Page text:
Letters to the Editor: The Influence of Ann Wightman

I recently co-wrote a book (unrelated to my studies), and realized that whatever ability I had to write clearly and economically I owed to my college advisor, Ann Wightman, and her ruthless editing skills. In trying to send her a copy, I learned of her death last year. I was gutted, to say the least. I had stayed in touch for perhaps 15 years after graduating—I remember letting her know of the birth of my son, now 24. But sadly, despite often thinking of her, I had not been in touch in many years.

Her praises have, I’m sure, been sung by many, both at her retirement and after her passing. I can’t overstate her influence on me. As a sophomore, I stumbled on her class on Caribbean History. I was completely transfixed by the subject matter and, more importantly, by her and her teaching style. At the time, I doubt I was aware that she was still relatively new to all this as well, and her powerful, often-intimidating stance in the classroom disguised any uncertainty she may have felt about her abilities back then.

I immediately switched my area of study, quickly trying to catch up in Spanish. I can’t remember how many classes I took with her, but there were many. She also dragged me to the finish line with my senior thesis, and helped me formulate what were probably some over-ambitious arguments for a college student to be attempting.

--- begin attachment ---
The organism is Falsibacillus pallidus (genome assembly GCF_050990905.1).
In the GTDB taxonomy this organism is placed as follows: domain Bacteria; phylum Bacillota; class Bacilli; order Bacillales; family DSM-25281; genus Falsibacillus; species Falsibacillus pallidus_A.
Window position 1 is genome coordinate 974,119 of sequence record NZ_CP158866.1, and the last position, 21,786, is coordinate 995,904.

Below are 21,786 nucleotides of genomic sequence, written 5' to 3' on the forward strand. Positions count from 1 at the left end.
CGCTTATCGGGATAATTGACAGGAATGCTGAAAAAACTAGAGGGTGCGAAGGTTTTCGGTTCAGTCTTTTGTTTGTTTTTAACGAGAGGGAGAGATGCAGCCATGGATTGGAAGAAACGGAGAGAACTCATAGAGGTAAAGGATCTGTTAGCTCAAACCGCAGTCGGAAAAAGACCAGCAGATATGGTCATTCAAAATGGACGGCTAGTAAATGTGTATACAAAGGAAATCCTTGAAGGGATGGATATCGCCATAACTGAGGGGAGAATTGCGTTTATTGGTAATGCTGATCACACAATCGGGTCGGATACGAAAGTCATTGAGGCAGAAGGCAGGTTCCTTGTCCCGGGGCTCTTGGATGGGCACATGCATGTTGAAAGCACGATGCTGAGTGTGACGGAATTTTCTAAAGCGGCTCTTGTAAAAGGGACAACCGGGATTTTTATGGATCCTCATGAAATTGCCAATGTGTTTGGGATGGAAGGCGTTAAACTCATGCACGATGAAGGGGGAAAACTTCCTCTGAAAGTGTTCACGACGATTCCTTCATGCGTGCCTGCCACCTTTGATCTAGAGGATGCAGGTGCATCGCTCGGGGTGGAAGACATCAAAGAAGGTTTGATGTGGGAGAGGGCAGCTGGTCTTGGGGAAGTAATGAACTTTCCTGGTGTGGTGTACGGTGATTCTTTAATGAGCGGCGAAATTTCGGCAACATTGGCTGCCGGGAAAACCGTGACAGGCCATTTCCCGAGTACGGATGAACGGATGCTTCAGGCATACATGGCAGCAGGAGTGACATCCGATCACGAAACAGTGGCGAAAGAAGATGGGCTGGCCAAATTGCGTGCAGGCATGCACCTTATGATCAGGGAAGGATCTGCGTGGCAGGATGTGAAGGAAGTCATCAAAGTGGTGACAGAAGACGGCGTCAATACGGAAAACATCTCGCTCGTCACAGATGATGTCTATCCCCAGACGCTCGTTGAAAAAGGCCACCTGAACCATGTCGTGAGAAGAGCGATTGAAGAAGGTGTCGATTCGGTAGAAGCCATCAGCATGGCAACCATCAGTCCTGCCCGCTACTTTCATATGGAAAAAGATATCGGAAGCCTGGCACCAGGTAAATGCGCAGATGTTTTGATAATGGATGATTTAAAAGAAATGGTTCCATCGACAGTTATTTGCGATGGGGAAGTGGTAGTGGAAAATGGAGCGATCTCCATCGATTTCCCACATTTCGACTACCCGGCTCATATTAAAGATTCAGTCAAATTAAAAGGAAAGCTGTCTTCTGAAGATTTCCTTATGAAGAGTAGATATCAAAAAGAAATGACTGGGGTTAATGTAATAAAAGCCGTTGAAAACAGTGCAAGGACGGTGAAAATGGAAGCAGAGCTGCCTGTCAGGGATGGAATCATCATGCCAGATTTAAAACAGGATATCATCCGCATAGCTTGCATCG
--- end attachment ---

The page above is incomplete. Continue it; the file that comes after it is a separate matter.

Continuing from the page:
Beyond the classroom, I remember how anxious I was during the summer, knowing she was doing research in Peru at the height of the political violence there. I pored over the papers for any mention of current atrocities there, grateful that it seemed to be far from her beloved archives.

Clearly she spent the decades after I lost touch continuing to transform young lives; I was very happy to learn of the scholarship fund created at her retirement. She was also a fierce champion of those she felt had been wronged or denied opportunity, especially “non-traditional” students. I even remember her outrage at some injustice done to a football player—hardly an oppressed minority, even at a Division III school—because she felt he’d been denied his due process, and her serving as his backup. And of course her wicked sense of humor, and the pleasure she took at provocation, is etched in my memory as well.

I have been lucky enough to find other mentors along the way, but it’s safe to say that none has had anywhere near the impact on my life as Ann. Her light will shine for a long time in many, many hearts.

Dan Kolbert ’86
Portland, Maine